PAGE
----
The government has indicated it will likely scrutinise the takeover of Sky by 21st Century Fox.
While the Bradley has 10 days to decide whether or not she will review the deal, she gave a clear indication of her thinking in a statement.
I can confirm that formal notification for the proposed merger of Sky and 21st Century Fox was lodged with the European Commission today and I have, today, written to the parties to inform them that I am ‘minded to’ issue a European Intervention Notice on the basis that I have concerns that there may be public interest considerations - as set out in the Enterprise Act 2002 - that are relevant to this proposed merger that warrant further investigation.
The decision for the government to review the £11.7bn bid by Fox to purchase the remaining shares in Sky it does not already own, was widely expected to come under scrutiny by regulators.
Two key concerns
“The first public interest ground on which I am minded to intervene is media plurality. That is, specifically, the need for there to be a sufficient plurality of persons with control of the media enterprises serving audiences in the UK.
“The second public interest ground on which I am minded to intervene is commitment to broadcasting standards. This ground relates to the need for persons carrying on media enterprises, and for those with control of such enterprises, to have a genuine commitment to attaining broadcasting standards objectives.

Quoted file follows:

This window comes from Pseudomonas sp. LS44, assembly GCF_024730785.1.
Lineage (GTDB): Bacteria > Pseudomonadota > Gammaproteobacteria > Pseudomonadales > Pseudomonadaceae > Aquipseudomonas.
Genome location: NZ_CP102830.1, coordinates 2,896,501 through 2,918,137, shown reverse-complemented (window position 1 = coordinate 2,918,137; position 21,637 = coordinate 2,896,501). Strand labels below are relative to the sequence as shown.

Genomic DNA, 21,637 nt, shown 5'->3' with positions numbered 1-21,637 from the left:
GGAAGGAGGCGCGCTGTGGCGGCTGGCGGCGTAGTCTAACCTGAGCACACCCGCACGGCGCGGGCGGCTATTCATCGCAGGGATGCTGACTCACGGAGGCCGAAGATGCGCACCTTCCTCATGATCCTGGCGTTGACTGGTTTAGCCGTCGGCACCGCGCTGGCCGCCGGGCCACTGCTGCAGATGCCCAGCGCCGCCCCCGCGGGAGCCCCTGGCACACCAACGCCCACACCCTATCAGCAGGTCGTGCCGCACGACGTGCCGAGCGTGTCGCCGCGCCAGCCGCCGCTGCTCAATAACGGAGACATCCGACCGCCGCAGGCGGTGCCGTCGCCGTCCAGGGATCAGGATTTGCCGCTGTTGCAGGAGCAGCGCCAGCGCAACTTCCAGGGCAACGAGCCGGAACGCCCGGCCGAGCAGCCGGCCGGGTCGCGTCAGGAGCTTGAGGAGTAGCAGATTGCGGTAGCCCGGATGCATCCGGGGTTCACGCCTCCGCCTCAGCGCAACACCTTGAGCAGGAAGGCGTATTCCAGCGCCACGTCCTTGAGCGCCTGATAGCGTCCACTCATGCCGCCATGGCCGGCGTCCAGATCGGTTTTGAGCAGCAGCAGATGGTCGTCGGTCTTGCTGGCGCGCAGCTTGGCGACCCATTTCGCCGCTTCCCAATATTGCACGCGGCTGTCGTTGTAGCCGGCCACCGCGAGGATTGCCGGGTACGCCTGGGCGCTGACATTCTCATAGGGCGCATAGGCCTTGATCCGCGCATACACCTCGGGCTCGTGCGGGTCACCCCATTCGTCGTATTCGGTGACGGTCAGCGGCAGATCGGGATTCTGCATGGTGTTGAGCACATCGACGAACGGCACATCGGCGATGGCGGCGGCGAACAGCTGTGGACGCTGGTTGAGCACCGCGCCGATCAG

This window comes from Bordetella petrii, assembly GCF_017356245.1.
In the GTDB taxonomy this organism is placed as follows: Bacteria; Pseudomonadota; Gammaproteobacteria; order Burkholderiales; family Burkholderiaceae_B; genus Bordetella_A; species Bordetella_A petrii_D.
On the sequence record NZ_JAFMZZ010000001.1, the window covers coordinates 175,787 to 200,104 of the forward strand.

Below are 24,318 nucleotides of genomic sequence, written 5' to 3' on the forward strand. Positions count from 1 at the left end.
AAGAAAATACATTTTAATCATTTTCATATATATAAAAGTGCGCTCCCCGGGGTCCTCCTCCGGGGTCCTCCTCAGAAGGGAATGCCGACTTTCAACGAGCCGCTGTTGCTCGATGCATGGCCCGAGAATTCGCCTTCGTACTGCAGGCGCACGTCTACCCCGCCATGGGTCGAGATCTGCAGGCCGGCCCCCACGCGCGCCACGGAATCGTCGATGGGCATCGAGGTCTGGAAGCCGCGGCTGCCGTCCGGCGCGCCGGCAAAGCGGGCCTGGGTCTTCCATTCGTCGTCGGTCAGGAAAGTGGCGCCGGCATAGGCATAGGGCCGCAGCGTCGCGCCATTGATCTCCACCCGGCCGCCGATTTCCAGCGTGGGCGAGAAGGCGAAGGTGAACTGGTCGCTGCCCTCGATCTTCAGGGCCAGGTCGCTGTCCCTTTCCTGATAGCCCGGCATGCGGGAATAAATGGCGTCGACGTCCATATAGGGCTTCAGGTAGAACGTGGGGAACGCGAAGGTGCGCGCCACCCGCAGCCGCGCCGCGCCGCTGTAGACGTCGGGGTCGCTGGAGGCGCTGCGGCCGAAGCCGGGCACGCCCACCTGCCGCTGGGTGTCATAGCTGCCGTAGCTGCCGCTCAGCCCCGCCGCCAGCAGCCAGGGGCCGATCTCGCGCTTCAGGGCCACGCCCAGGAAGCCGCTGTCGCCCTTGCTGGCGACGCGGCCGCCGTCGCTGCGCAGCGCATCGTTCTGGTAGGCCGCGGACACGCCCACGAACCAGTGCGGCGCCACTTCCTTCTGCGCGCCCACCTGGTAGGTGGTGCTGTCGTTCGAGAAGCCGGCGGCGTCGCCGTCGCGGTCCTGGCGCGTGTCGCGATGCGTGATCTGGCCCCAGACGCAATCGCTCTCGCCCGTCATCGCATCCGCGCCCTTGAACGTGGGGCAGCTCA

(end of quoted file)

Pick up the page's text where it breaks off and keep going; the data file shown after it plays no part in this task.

However, the Bradley underlined she has yet to formally push the button on the formal review process.
“This is not an announcement of my final decision in relation to intervention, but an indication of what I am presently minded to do.
“Before I make my final decision and in line with statutory guidance, I have invited further representations in writing from the parties, and have given them until 5pm on the 8 March to provide these. I plan for my final decision to be given week commencing 13 March."
She went on to highlight that by intervening, this was the start, rather the end of the process.
She said: “I also want to be clear on what this means in terms of the overall process.
"Any decision to intervene is not the end of the matter. Instead it would recognise these public interest considerations may be relevant to the merger and will trigger action by Ofcom to assess and report to me on them and for the Competition and Markets Authority to report on jurisdiction.
"There would then be a further decision-making stage for me to undertake, in light of these reports. But we are not at that stage yet."